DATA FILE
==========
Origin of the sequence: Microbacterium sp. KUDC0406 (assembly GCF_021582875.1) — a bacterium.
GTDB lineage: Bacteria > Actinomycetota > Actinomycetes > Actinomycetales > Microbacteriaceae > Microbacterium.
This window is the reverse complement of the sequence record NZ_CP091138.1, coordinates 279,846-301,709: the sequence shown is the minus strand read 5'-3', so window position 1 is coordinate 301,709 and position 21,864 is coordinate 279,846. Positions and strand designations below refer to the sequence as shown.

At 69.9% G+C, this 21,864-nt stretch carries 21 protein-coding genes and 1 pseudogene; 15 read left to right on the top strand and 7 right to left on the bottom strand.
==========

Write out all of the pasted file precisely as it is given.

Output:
Origin of the sequence: Microbacterium sp. KUDC0406 (assembly GCF_021582875.1) — a bacterium.
GTDB lineage: Bacteria > Actinomycetota > Actinomycetes > Actinomycetales > Microbacteriaceae > Microbacterium.
This window is the reverse complement of the sequence record NZ_CP091138.1, coordinates 279,846-301,709: the sequence shown is the minus strand read 5'-3', so window position 1 is coordinate 301,709 and position 21,864 is coordinate 279,846. Positions and strand designations below refer to the sequence as shown.

At 69.9% G+C, this 21,864-nt stretch carries 21 protein-coding genes and 1 pseudogene; 15 read left to right on the top strand and 7 right to left on the bottom strand.